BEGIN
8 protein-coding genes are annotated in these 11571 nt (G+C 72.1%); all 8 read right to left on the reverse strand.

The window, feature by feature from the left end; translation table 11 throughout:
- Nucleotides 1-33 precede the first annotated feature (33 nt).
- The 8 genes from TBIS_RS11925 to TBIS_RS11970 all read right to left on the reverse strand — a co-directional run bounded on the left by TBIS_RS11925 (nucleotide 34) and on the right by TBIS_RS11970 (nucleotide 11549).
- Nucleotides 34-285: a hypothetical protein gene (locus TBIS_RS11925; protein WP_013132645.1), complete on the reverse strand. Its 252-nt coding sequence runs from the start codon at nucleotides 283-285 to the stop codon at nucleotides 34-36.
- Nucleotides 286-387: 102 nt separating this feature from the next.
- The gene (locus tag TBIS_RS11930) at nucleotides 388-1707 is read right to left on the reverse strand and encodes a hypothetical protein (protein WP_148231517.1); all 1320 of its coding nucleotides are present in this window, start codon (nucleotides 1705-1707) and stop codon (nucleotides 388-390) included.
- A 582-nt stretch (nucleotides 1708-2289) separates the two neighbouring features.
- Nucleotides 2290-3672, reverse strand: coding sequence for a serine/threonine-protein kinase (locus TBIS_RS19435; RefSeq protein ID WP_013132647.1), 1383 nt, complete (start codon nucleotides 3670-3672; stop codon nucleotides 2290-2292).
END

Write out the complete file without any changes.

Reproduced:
8 protein-coding genes are annotated in these 11571 nt (G+C 72.1%); all 8 read right to left on the reverse strand.

The window, feature by feature from the left end; translation table 11 throughout:
- Nucleotides 1-33 precede the first annotated feature (33 nt).
- The 8 genes from TBIS_RS11925 to TBIS_RS11970 all read right to left on the reverse strand — a co-directional run bounded on the left by TBIS_RS11925 (nucleotide 34) and on the right by TBIS_RS11970 (nucleotide 11549).
- Nucleotides 34-285: a hypothetical protein gene (locus TBIS_RS11925; protein WP_013132645.1), complete on the reverse strand. Its 252-nt coding sequence runs from the start codon at nucleotides 283-285 to the stop codon at nucleotides 34-36.
- Nucleotides 286-387: 102 nt separating this feature from the next.
- The gene (locus tag TBIS_RS11930) at nucleotides 388-1707 is read right to left on the reverse strand and encodes a hypothetical protein (protein WP_148231517.1); all 1320 of its coding nucleotides are present in this window, start codon (nucleotides 1705-1707) and stop codon (nucleotides 388-390) included.
- A 582-nt stretch (nucleotides 1708-2289) separates the two neighbouring features.
- Nucleotides 2290-3672, reverse strand: coding sequence for a serine/threonine-protein kinase (locus TBIS_RS19435; RefSeq protein ID WP_013132647.1), 1383 nt, complete (start codon nucleotides 3670-3672; stop codon nucleotides 2290-2292).